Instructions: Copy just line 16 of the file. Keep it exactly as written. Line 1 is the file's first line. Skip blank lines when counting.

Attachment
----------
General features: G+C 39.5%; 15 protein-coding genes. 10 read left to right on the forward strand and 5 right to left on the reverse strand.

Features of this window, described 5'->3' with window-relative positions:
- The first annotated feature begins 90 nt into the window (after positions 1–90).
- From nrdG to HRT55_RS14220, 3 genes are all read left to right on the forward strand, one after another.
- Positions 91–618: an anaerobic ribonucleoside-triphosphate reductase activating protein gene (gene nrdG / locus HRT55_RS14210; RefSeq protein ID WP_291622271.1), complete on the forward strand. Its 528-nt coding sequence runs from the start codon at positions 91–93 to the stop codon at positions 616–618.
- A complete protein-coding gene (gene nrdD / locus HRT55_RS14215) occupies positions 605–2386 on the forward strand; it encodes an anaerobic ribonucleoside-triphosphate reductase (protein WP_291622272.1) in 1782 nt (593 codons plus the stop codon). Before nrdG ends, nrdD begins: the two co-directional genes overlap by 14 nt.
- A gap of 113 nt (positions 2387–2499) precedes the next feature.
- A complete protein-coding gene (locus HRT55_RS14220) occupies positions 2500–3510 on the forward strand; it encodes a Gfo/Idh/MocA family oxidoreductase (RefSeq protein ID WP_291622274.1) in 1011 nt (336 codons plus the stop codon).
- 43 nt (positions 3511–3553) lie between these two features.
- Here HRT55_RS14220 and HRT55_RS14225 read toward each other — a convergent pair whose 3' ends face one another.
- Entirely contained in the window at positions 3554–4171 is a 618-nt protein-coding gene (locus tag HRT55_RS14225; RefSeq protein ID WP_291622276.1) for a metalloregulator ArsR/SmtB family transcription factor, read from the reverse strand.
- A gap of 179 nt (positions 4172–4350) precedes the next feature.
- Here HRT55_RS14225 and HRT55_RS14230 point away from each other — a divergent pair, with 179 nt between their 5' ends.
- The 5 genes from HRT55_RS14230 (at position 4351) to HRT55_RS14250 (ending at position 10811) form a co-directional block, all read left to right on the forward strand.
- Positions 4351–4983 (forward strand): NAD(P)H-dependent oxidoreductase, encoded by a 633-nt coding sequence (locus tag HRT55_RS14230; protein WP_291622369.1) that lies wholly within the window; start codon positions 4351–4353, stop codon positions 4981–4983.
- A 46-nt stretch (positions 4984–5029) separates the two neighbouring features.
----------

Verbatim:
- A 46-nt stretch (positions 4984–5029) separates the two neighbouring features.